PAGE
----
A crucial feature of our estimation strategy involves accounting for potentially endogenous supply side factors that challenge efforts to separately identify changes in demand from the store response to the change. To do so, we focus on liquor control states, in which the state determines the number and location of liquor stores, the products offered, and harmonizes prices across stores to regulate and restrict liquor access. Oregon and Washington were both liquor control states until June of 2012 (Washington privatized liquor sales in June 2012).
For this study, we use monthly store-level sales data provided by Oregon's and Washington's respective liquor control agencies from July 2008 through March 2012. Figure 4 plots estimated residuals from a regression of log liquor store sales on a set of store-by-month fixed effects, averaged over state and quarter. The graph possesses three notable features. First, prior to Washington's lending restrictions (indicated by the vertical dashed line), the states' log sales are trending in parallel, which confirming the plausibility of the ``common trends'' assumption of the DD model. Second, a persistent gap in the states' sales appears in the same quarter as the law change. This gap is the result of a relatively large downward movement in Washington's sales compared to Oregon's, consistent with a negative effect of the law on sales. Finally, the effect appears to be primarily a level shift as sales in both states maintain a common upward trend.
Our regression estimates indicate that the introduction of payday lending restrictions reduced liquor store sales by approximately 3.6% (statistically significant at the 1% level). As average Washington liquor sales were approximately $163,000 in the months prior to the law change, this represents a $5,900 decline per store each month. At the state level, the point estimate implies a $23.5 million dollar annual decrease in liquor sales. As Washington State reported that the law decreased payday loans by $932 million from 2009 to 2010, this decline represents approximately 2.5% of the change in total value of loans issued.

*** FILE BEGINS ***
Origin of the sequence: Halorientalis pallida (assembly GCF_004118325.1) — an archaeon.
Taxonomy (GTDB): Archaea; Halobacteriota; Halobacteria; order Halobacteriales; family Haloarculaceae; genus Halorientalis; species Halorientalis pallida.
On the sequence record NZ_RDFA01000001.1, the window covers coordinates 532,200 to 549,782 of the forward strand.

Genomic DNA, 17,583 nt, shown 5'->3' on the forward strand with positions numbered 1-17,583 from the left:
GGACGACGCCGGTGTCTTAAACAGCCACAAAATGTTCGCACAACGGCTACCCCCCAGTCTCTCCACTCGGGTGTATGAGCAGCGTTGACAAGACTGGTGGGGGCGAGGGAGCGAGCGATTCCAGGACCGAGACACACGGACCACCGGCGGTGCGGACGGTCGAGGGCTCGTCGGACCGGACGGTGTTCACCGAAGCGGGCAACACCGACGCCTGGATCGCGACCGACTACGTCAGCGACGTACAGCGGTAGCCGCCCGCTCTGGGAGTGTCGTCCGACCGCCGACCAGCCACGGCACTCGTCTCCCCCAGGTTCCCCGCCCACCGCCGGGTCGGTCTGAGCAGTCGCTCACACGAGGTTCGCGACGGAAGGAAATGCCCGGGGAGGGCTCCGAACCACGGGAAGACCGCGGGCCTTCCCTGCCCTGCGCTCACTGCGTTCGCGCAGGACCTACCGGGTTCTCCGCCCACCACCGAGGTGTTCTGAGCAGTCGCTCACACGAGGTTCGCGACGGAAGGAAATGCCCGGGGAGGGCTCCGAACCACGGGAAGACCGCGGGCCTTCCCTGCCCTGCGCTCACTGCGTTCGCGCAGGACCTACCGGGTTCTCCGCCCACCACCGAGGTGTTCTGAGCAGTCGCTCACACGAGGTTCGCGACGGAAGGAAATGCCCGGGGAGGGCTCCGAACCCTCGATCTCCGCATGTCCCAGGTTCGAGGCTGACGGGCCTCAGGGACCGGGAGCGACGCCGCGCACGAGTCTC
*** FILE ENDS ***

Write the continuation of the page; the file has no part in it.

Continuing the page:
We see two primary explanations (not mutually exclusive) for the decline in Washington liquor sales in response to the law change. First, the effect may represent a wider permanent reduction in consumption as households lose their ability to cope with unforeseen negative income shocks. Alternatively, the drop in spending may indicate a more direct financing of liquor purchases by individuals with present-biased preferences. The first explanation implies that restrictions on payday lending negatively affect consumer welfare, while the second allows for a positive impact, since individuals with present-biased preferences may be made objectively better off with a restricted choice set.
Zinman (2013) highlights Laibson (2001) theory of Pavlovian cues as a particularly intriguing explanation for payday loan usage. In these models, consumer ``impulsivity'' makes instant gratification a special case during dynamic utility maximization, where exposure to a cue can explain dynamically inconsistent behavior. Indeed, Laibson uses liquor as a prime example of a consumption good thought to be influenced by cues, and subsequent experimental research on liquor uncovers evidence consistent with this hypothesis (MacKillop et al (2010)). In situations where payday lenders locate very near to liquor stores, individuals may be exposed to a cue for alcohol, and then see the lender as a means to satisfy the urge to make an immediate purchase. A lender and liquor store separated by even a brief walk may be far enough apart to allow an individual to resist the urge to obtain both the loan and liquor. Of course, cue-theory of consumption makes lender-liquor store distance relevant even in circumstances where individuals experience a cue only after borrowing. Lenders locating near liquor stores increase the likelihood that an individual exposed to a cue is financially liquid, and able to act on an impulse.